#Scandal, or how to use social media to bolster a show’s ratings

I’m sure many people reading this blog have seen, heard, or even tweeted about Scandal. The soapy political drama is now in its fifth season and, just like Grey’s Anatomy, will probably be on air for years to come.

But Scandal did not begin life with the popularity the show currently enjoys. The show premiered with a very short, seven-episode first season in April of 2012. Given the pedigree of Shonda Rhimes, the show did not debut with stellar ratings. Certainly, the ratings were not awful, but Grey’s Anatomy, it was not. At least, not at the moment.

ABC employed an aggressive social media marketing campaign, centered around Twitter. The cast of the show would interact with fans directly on Twitter through the hashtag #AskScandal. Using the hashtag, fans could ask the cast questions about the show and the cast would respond accordingly. This was a great way to bolster interest in the show, given that celebrities are not so easily reachable, usually.

That was hardly the extent of Scandal’s social media impact. ABC would create hashtags based around current events in the show every week. For example, a presidential assassination attempt brought #whoshotfitz (a clever riff on “Who Shot J.R.” from the 70s show “Dallas”). Fans of the show were dubbed #Gladiators. Thursdays became #ScandalThursdays. In essence, every Thursday became host to a slew of Scandal related trending topics on Twitter, and the show became the most-talked-about show on Twitter.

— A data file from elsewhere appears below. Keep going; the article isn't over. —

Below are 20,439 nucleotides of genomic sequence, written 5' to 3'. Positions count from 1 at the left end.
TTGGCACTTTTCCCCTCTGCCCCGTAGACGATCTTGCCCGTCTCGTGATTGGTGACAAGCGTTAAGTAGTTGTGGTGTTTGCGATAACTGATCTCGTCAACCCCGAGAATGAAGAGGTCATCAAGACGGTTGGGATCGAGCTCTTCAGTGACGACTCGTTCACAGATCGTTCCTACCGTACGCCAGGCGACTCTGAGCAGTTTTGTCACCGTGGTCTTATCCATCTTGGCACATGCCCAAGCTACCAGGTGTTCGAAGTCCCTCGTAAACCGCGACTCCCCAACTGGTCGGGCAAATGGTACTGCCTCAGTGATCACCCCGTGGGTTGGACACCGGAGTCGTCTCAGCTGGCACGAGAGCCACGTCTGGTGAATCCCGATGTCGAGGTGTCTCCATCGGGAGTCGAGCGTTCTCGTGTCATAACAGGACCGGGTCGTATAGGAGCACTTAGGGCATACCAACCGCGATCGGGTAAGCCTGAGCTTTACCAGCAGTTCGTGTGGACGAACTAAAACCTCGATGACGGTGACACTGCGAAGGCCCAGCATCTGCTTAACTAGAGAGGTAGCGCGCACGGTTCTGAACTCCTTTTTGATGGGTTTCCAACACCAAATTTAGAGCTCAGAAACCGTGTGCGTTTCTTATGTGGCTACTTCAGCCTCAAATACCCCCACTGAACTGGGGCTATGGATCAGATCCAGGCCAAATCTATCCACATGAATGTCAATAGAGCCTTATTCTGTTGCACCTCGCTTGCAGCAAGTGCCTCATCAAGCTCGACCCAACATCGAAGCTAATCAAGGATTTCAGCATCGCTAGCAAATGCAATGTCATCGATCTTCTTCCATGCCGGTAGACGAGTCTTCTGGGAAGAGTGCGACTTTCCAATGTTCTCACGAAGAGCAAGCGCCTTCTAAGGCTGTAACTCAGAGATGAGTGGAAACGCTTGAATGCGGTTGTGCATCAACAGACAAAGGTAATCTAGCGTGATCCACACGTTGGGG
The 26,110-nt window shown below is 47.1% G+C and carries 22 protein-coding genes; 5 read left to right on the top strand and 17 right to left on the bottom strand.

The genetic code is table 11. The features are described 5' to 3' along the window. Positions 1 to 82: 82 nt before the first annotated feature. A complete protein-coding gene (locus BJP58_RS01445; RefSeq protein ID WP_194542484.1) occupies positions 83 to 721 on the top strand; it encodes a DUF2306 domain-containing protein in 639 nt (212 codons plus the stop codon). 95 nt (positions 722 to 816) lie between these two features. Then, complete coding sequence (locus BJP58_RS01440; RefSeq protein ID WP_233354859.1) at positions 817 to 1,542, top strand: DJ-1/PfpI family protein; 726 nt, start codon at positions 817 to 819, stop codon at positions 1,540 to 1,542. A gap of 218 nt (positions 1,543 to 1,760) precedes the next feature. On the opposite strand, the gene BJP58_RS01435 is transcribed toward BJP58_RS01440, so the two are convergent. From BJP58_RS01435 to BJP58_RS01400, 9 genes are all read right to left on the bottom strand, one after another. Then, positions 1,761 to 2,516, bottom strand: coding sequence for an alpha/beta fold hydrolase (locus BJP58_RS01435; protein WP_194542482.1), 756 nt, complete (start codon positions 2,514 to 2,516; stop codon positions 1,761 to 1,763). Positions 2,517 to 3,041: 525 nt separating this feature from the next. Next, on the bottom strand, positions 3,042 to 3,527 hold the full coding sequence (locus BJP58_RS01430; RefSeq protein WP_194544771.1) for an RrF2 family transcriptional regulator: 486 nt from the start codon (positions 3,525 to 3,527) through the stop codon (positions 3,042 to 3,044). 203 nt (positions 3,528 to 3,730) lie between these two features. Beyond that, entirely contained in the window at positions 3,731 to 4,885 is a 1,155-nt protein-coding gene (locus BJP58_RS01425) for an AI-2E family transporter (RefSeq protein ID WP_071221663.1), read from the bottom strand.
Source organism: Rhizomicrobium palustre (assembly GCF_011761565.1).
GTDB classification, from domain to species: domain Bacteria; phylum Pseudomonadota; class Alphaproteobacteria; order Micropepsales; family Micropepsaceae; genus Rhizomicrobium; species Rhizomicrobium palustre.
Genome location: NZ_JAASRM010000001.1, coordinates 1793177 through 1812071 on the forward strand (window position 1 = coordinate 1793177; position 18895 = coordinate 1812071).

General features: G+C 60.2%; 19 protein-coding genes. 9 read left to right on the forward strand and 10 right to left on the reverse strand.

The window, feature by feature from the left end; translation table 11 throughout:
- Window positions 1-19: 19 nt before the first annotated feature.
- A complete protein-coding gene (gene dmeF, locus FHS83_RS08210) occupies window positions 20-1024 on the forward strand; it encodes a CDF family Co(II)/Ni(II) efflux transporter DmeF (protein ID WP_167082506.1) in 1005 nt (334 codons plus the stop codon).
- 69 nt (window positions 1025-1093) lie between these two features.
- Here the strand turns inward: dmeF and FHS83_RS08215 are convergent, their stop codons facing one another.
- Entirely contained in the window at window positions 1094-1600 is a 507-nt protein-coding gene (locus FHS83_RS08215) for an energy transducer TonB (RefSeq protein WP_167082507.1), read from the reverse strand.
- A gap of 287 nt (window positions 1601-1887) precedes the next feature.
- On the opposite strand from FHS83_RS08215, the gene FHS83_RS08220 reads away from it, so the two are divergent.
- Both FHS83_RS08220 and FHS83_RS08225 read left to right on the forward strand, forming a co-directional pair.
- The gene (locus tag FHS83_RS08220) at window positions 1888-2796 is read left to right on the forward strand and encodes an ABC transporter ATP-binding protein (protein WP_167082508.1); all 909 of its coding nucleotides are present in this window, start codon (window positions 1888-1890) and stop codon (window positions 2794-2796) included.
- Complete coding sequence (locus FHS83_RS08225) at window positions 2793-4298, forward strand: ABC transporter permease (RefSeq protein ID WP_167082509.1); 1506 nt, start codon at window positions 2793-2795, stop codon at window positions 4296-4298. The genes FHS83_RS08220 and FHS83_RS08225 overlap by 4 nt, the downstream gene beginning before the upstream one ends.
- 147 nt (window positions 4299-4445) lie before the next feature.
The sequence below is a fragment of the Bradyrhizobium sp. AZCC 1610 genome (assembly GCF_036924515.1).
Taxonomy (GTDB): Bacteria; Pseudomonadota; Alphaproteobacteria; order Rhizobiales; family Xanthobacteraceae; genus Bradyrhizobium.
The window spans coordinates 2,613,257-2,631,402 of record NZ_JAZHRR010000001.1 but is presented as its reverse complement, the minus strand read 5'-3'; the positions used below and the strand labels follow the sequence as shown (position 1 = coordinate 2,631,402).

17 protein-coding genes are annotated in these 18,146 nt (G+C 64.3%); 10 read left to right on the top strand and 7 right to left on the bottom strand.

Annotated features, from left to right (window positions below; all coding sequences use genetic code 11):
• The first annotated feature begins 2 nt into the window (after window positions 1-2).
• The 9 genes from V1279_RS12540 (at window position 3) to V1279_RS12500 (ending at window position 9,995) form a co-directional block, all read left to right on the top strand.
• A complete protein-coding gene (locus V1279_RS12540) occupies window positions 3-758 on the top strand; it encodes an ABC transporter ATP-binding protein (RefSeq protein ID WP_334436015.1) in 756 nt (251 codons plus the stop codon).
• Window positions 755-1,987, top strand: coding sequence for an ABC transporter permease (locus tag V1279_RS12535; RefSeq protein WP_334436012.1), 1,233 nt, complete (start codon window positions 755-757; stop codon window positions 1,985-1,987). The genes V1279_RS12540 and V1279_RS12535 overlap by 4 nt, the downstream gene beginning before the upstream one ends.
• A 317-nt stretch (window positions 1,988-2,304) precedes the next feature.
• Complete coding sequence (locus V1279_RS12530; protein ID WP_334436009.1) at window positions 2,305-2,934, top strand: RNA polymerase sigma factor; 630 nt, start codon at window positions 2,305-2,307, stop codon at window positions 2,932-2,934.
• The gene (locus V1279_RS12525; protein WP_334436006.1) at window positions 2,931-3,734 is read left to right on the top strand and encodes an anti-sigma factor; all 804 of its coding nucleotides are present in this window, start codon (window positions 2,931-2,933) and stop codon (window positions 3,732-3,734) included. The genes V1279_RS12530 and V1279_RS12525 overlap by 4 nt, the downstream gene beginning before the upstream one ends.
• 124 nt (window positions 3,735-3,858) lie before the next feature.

And with the increase in social media popularity came actual ratings increases too. The show rose in ratings over the course of its short debut season. And once the show returned in the fall of 2012 with Season 2, it had already become a pop culture phenomenon.

I believe the Scandal campaign is the strongest example of social media boosting a TV show’s popularity in actual ratings. As stated, Scandal started off somewhat weak given the creator’s pedigree. However, through fan support on social media, the show grew to surpass Grey’s Anatomy in ratings. There are no changes that I could think to make, because the campaign was clearly a massive success that resonated with the target audience and brought on new fans.

That said, who’s ready for #ScandalThursdays2016?









2 thoughts on “#Scandal, or how to use social media to bolster a show’s ratings

  1. I have been a fan of Scandal for awhile now but I had never really stopped to think about how much of an impact social media could have on show ratings. I had always been aware of the customized hashtags for the show but never took part in tweeting about show. However, I completely agree that it is a great way to increase ratings and interest because fans are able to feel like a member of a larger community by sharing their thoughts about a show that they love.

    Liked by 1 person

  2. I didn’t start watching Scandal until it aired on Netflix. I did not realize that the show wasn’t an instant hit, for people seem to be hooked to it now. It was smart to tie in social media because that show raises three questions for every answer you learn. Interacting with fans would also help the actors/actresses gain recognition and their own followings. People love to ‘live tweet’ so it’s great that the show started their own conversation.

    Liked by 1 person

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